Nat Turner (1800–1831) was known to his local “fellow servants” in Southampton County as “The Prophet.” On the evening of Sunday, August 21, 1831, he met six associates in the woods at Cabin Pond, and about 2:00 a.m. they began to enter local houses and kill the white inhabitants. Over the next 36 hours, they were joined by as many as 60 other slaves and free blacks, and they killed at least 10 men, 14 women, and 31 infants and children. By noon of Tuesday, August 23, the insurgents had been killed, captured, or dispersed by local militia. Nat Turner alone escaped—until October 30, when he was caught in the immediate vicinity, having used several hiding places over the previous 9½ weeks. The next day he was delivered to the county sheriff and lodged in the county jail in Jerusalem (now Courtland), Virginia. There, from November 1 through November 3, he was interviewed by Thomas Ruffin Gray, a 31-year-old lawyer who had previously represented several other defendants charged in the uprising. Gray had witnessed the aftermath of the killings, interviewed other participants, and survivors, and had supplied written accounts to various newspapers. He was familiar with the outlines of Nat Turner’s life and the plot, and he was aware of the intense interest and the commercial possibilities of its originator’s narrative.
In the Confessions, Nat Turner appears more a fanatic than a practical liberator. He tells of being spoken to by the Holy Spirit, of seeing visions and signs in the heavens—”that I was ordained for some great purpose in the hands of the Almighty.” In Gray’s view, “He is a complete fanatic, or plays his part most admirably.”
On November 5th, Nat Turner was tried and condemned to be executed; on November 9th, he was hanged. On November 10th, Gray registered his copyright for the Confessions, in Washington, D.C. Within a week his pamphlet appeared, and it is estimated over 50,000 copies were sold in the next few months.
This electronic online edition is based on the first edition, published at Baltimore, MD, in November 1831.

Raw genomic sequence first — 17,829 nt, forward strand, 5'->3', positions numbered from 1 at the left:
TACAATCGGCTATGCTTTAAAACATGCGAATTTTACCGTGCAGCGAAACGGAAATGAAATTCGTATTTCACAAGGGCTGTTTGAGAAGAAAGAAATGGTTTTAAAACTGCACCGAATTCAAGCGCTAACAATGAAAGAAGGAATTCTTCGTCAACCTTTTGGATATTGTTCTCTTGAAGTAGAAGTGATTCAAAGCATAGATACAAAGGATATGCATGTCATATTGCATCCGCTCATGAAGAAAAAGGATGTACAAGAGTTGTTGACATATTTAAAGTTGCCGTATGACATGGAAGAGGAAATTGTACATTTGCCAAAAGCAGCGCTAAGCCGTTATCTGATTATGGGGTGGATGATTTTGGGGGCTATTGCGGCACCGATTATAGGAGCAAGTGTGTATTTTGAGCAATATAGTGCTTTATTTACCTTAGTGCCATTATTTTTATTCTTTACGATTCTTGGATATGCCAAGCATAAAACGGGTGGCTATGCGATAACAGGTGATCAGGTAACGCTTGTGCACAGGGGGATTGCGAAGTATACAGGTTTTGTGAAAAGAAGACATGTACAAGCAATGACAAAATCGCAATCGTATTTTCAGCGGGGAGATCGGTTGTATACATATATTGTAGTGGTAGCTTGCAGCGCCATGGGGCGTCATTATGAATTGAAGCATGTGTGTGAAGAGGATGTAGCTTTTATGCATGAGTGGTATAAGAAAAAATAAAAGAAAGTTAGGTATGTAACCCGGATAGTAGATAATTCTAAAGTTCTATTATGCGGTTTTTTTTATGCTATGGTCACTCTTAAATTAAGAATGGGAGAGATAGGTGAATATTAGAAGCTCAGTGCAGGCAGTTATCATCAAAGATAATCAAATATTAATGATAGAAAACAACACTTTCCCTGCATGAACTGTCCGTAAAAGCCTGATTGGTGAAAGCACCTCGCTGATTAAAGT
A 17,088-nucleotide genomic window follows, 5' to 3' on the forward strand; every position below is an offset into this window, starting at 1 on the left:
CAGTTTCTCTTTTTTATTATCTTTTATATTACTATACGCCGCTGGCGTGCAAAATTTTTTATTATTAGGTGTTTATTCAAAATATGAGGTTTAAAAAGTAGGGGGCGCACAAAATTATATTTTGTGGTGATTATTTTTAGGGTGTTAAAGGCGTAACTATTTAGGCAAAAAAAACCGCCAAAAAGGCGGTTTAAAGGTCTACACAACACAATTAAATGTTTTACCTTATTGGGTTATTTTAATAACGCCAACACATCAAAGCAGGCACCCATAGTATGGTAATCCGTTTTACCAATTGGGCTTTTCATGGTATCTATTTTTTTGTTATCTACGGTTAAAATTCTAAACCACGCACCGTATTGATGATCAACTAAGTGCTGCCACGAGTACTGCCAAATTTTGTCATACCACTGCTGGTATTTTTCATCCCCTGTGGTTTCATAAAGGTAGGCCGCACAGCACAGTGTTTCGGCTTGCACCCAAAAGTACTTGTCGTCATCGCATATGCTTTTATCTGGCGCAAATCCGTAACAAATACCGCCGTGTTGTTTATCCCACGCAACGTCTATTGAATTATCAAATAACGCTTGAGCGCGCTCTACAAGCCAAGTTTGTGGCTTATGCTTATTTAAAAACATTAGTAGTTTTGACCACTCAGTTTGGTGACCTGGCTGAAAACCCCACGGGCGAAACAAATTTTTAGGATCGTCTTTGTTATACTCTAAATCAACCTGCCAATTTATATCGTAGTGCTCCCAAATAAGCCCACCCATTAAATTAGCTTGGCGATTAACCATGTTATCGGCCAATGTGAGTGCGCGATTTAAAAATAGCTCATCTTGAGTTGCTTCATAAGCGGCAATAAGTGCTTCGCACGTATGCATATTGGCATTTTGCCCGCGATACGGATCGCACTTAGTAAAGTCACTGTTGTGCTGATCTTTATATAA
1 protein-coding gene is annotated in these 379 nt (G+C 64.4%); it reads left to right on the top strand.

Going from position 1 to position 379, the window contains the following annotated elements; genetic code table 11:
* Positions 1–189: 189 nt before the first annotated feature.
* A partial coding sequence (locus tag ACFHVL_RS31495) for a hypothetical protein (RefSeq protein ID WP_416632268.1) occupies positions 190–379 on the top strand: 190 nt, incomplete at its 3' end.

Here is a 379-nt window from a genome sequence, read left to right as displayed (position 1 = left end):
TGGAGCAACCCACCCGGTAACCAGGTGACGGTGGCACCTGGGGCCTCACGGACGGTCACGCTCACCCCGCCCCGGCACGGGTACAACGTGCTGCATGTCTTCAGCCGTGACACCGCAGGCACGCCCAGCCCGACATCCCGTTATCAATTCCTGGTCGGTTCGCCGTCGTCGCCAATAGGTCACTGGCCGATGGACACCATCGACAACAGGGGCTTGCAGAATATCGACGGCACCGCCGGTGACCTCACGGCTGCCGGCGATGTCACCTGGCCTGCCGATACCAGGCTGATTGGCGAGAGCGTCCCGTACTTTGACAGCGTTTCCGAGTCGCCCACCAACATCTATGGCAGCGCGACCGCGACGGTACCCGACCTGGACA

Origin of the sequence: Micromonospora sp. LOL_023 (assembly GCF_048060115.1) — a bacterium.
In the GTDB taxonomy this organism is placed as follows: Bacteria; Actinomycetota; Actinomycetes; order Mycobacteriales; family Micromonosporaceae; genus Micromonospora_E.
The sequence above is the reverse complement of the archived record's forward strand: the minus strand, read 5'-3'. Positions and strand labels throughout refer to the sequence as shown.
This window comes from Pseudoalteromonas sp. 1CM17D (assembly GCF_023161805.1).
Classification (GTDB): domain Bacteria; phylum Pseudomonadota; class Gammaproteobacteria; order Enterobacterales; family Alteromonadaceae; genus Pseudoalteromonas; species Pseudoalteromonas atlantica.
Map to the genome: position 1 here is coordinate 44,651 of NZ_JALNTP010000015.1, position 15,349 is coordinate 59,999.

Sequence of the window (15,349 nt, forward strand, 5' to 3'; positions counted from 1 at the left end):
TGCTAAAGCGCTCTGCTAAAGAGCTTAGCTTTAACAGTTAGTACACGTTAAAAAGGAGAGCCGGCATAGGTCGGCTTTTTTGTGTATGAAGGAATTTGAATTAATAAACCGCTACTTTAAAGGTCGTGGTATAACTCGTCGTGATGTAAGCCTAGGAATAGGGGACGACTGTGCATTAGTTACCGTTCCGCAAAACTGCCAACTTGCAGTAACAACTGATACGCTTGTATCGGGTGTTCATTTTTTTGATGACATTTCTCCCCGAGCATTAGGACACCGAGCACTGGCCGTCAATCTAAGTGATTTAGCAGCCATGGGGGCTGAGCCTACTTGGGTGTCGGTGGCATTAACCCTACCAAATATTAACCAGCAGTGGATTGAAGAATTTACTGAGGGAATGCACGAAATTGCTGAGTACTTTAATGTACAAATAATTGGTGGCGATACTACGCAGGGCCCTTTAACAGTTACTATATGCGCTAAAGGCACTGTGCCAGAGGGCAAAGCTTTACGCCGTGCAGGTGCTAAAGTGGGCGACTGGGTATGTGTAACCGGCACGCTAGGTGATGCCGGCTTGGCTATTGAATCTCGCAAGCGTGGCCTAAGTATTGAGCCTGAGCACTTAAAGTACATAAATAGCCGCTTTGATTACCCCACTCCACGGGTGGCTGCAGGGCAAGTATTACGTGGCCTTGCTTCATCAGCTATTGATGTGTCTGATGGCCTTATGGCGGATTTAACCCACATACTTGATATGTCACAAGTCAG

In the most important and best-documented slave insurrection in Southern history, Nat Turner, son of an African-born slave mother in Southampton County, Virginia, led an uprising of sixty or seventy slaves. As his remarkable confession indicates, he was a precocious youth and became a preacher motivated by mystical voices to fulfill a dream to liberate his people. He admitted that his own master, Joseph Travis, was a kindly person; yet he and his family were the first to be slaughtered. At least 51 - Gray says 55 - were murdered the night of the uprising, August 21, 1831, The details are given in the Confessions below.
This event took on special significance to Southerners because the Southern press had reported insurrections in at least a half dozen places in the Caribbean or West Indies and one in North Carolina. (There is no proof of concerted conspiracy between Turner and the principals of the Carolina episode, however.) Following the massacre, the community tracked down suspects and killed an undetermined number, and the Court ordered sixteen executed and many more jailed or tnansported. Nat Turner went to the gallows, saying that he had nothing to add to his Confession.
The Nat Turner insurrection shocked the South and led most slave-state legislatures to pass stringent codes for policing. The flourishing emancipation movement in the South began to falter. Southerners came to believe that the revolt was connected with the rise of abolitionism, specifically with the publication of Garrison's Liberator in that same year of 1831, but this has never been proved. More tangible is the fact that Southerners never quite recovered from the fear of incipient slave insurrections despite the wordy reassurances of Thomas R. Dew and the proslavery propagandists that there was nothing to fear.
This edition of The Confessions of Nat Turner is complete. Only the appendices and prefatory material have been omitted. Punctuation and spelling have occasionally been silently corrected.
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